Glendale — Robert Christophel, 28, of Milwaukee, and Nicholas Retzlaff, 25, of Bayside, were charged Friday with first-degree intentional homicide in the murder of 65-year-old Glendale resident Peter Holzberger.
The two also are charged with burglary, and Retzlaff is charged with attempting to flee from an officer, leading a high-speed chase through the streets of Milwaukee.
The charges were filed in Milwaukee County Circuit Court.
The men face life sentences if they are convicted on the homicide charge.
Holzberger was a former member of the Glendale Environmental Council and a transparency advocate who threw his hat in the ring three times for Glendale's 3rd Aldermanic District in the 1990s and early 2000s. In each of his three attempts, Holzberger lost out to longtime incumbent William Huegel.
Holzberger was a graduate of Riverside High School in Milwaukee and Milwaukee Area Technical College, according to archived local election coverage from the Milwaukee Journal-Sentinel.
City Inspection Director Collin Johnson, who interacted with Holzberger a number of times throughout the years as a result of the items Holzberger accumulated in his yard, described him as a bright and solitary man, if a bit eccentric.
"He was a very smart, intellectual type," Johnson said. "A real history buff."
According to the criminal complaint filed Friday by the Milwaukee County District Attorney's Office:
After his arrest Retzlaff told police that he and Christophel decided on Nov. 5 to steal things from Holzberger's house and yard, and figured they may have to tie up Holzberger to do so.
Retzlaff explained that when the pair arrived at Holzberger's house they split up, and shortly thereafter Christophel called to Retzlaff that he had Holzberger.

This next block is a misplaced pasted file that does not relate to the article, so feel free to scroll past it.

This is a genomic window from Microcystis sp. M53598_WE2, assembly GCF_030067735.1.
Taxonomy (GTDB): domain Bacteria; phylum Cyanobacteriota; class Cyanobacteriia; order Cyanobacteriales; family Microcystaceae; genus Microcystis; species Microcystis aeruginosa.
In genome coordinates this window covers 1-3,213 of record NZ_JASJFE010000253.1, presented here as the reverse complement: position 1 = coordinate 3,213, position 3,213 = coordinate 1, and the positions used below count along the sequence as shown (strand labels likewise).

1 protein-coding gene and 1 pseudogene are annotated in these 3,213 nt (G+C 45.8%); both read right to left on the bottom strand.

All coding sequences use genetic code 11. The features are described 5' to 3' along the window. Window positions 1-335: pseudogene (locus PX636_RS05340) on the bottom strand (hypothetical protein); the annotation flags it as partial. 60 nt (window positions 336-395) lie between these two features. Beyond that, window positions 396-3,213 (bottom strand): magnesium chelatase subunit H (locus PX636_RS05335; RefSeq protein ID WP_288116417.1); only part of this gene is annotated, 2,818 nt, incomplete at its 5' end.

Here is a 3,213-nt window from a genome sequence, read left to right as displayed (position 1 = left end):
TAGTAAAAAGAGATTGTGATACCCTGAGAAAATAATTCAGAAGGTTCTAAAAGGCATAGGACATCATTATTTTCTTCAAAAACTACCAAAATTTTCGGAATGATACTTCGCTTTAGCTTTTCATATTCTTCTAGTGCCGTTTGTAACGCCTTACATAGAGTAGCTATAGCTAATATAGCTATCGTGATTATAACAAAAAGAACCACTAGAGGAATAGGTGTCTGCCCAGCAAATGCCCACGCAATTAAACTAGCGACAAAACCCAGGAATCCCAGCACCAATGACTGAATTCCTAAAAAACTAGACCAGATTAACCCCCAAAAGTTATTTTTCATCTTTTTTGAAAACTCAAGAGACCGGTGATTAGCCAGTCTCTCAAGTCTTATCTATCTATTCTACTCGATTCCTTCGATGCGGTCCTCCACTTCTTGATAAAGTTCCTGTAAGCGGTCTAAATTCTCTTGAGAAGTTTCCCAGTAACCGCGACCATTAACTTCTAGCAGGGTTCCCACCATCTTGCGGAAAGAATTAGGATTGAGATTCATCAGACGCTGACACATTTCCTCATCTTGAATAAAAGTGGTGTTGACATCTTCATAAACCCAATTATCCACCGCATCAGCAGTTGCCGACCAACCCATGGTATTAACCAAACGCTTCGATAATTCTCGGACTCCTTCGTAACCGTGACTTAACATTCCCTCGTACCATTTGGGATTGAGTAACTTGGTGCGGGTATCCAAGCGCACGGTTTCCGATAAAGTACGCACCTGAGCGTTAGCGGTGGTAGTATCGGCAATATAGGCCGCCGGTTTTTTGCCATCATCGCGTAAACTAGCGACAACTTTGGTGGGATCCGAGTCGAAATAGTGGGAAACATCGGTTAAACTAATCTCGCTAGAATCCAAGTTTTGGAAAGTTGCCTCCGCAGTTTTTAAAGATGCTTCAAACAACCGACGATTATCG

Retzlaff rejoined Christophel and saw that he had Holzberger "choked out." Holzberger was still alive at this point. The pair took Holzberger inside and put bungee cords around his neck, killing him. They then tied up and hid the corpse in the basement.
That night and over the next few days, Retzlaff and Christophel looted the house. Retzlaff admitted to officers that he used Holzberger's debit card a number of times.
Also from the criminal complaint:
Glendale police first had contact with Christophel about 9 p.m. Nov. 5 — the night of the break-in and murder — when a patrol officer saw him on Holzberger's property. Christophel said his friend "Nick" knew Holzberger and said he had been inside the house.
On Nov. 9, a friend of Holzberger reported that she had not seen or heard from Holzberger in several days and she was worried about him. Glendale police searched Holzberger's house Nov. 10 but did not find him. The home was stacked with papers and other items, making it difficult to move and search.
Later that day, the friend told police she had found Holzberger's glasses on the ground outside his house. The glasses were matched to a photo on record with the state Department of Transportation.
Subpoenaed bank records showed that between Nov. 6 and Nov. 10 there had been 23 charges made to Holzberger's debit card and five attempted PayPal transfers from Holzberger's account to accounts under the names "RetzlaffN" and "Retzla." Surveillance video from a nearby gas station showed a blue van that a Glendale police officer saw at Holzberger's home Nov. 9.
After Glendale police posted the van as wanted, a Milwaukee police officer spotted it at 46th Street and North Avenue on Nov. 12. The officer put on her lights and siren and chased the van for a half-hour through the streets of Milwaukee at speeds up to 75 miles per hour. The officer eventually stopped and arrested Retzlaff on Milwaukee's south side.
Police returned to Holzberger's home Nov. 13 and found his body in the basement where Retzlaff said it would be, hidden beneath a pile of boxes, clothes and other items.
Christophel, who was arrested Nov. 13, claimed that Holzberger was still alive when they left him hidden in the basement Nov. 5.
An autopsy by the Milwaukee County Medical Examiner's office found Holzberger died from strangulation and blunt force trauma to the neck.
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